DALLAS -- The Texas Bond Review Board has asked the state attorney general's office to seek a private letter ruling from the Internal Revenue Service on whether the state's Permanent School Fund can guarantee a controversial school bond bank program.

The board next month expects to accept proposals from prospective financial advisers for the $750 million bond program, which was designed two years ago to help Texas schools finance facilities. The plan has been opposed by Texas-based firms, which say it could take business away from them.

Tom Pollard, executive director of the review board, said the program could be operational by the end of fiscal 1992 if the IRS rules in its favor.

"I don't think we would move forward without a ruling," he said. "The bond bank program may be different depending on the outcome of the letter of ruling request."

The board, composed of the top five elected officials in Texas, has formally asked Assistant Attorney General Jim Thomassen to propose to the IRS two scenarios that would allow the Permanent School Fund to provide a triple-A rating for the proposed bond bank.

The IRS last year exempted the fund from restrictive arbitrage rebate regulations. The agency determined that the fund, a trust created in 1854, could be used to guarzntee up to 2.5 times its corpus -- or about $18 billion in debt.

Based on the size of the guarantee fund, both Moody's Investors Service and Standard & Poor's Corp. provide automatic triple-A ratings for all local school debt secured under the program. To date, that includes about $2.5 billion of bonds.

State officials earlier this year said they intended to ask the IRS to broaden the use of the fund to include the bond bank, saying it could allow for more cost-effective issuance by districts already benefiting from the triple-A guarantee.

Mr. Pollard said the IRS will be asked to decide if all debt sold by the bond bank can be backed by the Permanent School Fund. If not, the agency will be asked to decide whether issues already eligible for the guarantee can be pooled. Those not already eligible would not be backed by the fund.

Mr. Thomassen, the chief of the state's public finance section, declined to speculate on how the IRS might rule or how quickly it could reach a decision.

"The first step will be to enter into an agreement with the Bond Review Board on how we are going to do this," he said. "We have to do that because it's going to involve hiring outside counsel."

A formal agreement is needed to ensure that such expenses are paid by the Bond Review Board. Mr. Thomassen also could not say when proposals might be sought from Texas legal counsel.

Bond counsel that were interviewed speculated the state might hire the Houston law firm of Bracewell & Patterson. David Thompson, the former general counsel to the Texas Education Agency, is a partner in the firm. He worked for five years to win IRS approval to use the Permanent School Fund.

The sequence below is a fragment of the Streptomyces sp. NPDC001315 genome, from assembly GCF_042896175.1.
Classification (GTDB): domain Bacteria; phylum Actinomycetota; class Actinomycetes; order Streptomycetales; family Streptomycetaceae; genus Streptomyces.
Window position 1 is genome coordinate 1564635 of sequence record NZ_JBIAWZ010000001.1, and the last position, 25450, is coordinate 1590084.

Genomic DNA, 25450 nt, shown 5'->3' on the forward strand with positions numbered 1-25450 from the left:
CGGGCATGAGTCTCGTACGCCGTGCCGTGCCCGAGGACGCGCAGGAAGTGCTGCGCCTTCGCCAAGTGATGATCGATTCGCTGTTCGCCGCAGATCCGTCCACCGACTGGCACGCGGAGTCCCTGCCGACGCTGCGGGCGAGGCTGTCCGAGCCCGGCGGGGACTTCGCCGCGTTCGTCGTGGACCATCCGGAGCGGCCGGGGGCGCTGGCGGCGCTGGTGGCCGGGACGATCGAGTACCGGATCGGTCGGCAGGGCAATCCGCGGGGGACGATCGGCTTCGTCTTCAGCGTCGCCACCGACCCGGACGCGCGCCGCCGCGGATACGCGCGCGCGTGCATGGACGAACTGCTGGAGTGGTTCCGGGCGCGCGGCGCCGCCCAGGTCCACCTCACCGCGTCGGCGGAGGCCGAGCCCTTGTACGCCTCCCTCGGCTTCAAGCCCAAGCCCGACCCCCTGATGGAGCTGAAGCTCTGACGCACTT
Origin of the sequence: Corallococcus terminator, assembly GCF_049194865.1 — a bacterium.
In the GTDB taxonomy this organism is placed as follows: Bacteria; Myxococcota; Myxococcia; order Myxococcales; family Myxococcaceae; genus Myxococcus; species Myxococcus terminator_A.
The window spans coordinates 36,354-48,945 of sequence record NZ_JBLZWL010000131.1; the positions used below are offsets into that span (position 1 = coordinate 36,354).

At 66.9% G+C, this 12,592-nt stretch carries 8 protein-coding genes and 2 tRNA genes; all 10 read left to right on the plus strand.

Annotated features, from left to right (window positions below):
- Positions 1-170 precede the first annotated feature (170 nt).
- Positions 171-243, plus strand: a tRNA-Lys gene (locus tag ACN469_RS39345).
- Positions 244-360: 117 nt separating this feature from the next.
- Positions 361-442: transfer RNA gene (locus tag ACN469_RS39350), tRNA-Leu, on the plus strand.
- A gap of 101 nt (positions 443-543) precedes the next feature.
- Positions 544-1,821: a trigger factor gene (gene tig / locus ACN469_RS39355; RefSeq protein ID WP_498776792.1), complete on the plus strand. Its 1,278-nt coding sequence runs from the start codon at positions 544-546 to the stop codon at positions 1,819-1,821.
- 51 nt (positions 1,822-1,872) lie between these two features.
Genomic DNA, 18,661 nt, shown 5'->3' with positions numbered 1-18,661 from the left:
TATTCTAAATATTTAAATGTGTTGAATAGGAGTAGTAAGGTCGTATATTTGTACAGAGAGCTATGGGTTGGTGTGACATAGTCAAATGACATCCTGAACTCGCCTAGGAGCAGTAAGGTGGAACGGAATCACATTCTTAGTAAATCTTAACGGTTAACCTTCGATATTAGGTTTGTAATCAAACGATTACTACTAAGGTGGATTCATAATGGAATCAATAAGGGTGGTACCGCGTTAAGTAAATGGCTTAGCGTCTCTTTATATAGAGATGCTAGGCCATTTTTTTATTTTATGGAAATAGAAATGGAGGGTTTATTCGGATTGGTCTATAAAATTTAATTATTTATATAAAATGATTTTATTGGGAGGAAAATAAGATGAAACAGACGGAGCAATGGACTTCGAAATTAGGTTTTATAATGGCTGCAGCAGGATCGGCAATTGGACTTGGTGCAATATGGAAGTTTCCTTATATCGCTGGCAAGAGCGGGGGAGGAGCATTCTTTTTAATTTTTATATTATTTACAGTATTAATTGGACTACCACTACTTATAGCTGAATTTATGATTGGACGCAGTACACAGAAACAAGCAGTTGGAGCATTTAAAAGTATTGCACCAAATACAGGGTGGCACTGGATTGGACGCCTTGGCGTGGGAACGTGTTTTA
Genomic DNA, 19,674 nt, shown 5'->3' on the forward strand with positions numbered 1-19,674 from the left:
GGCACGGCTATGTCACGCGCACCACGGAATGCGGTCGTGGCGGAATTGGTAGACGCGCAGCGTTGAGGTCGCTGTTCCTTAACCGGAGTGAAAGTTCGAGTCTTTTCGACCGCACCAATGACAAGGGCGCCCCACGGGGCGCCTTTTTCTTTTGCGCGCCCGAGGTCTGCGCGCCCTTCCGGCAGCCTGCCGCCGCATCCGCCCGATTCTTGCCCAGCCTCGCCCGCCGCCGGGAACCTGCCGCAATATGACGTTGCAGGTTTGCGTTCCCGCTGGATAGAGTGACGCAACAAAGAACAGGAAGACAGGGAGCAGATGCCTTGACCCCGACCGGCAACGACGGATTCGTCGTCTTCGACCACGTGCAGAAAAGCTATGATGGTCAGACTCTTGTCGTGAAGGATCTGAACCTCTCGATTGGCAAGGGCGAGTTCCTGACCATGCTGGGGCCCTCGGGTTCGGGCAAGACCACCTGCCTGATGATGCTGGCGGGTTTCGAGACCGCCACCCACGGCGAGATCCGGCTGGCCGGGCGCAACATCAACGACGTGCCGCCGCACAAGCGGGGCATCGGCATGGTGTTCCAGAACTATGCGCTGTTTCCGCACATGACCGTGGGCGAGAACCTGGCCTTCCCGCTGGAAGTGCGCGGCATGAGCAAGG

Even though the state is moving toward implementing the bond bank program two years after it was authorized, it is still not certain that the financing program will actually begin next year.

"The shifting tides of school finance and how they would impact facilities is why this program has been put on hold," Mr. Pollard said.

For seven years, the state has been struggling under cour orders to develop an equitable school finance system. A new wealth-sharing plan intended to shift hundreds of millions of dollars in tax welath from rich to poor districts was held constitutional earlier this month, but that ruling is being appealed.

Despite the delays, Texas-based brokerages have not changed their opposition to the bond bank. Many regional firms say they could lose scores of school district clients whose debt needs could be met by a bond bank.

When the state seeks proposals for a financial adviser to the bond bank, few -- if any -- Texas firms are expected to apply for the job. "You don't lobby against something and then turn around and run to help set it up," said a Dallas investment banker.

In fact, many have reasoned that if the state cannot use the Permanent School Fund to give the bond bank a triple-A rating, then many of the state's 1,054 districts might not use the program.

Also, because many school issues are bank-qualified, the firms say they could compete with the bank. However, state Treasurer Kay Bailey Hutchison and officials from other states have lobbied Congress to use its small issuer privilege in pooled financings.

The tax code allows bank to deduct 80% of the cost of purchasing and carrying bonds sold by any entity that expects to borrow less than $10 million per year. Under current law, issuers lose the bank-qualified benefit when they participate in pooled issuance, unless the pool authority expects to issue less than $10 million of bonds per year.

"I don't think Congress will go along with that," said a Houston financial adviser who opposes the program. "Even if the IRS goes along with what the state wants, we still think we can compete. Until something is decided, we just won't know how much we can compete."

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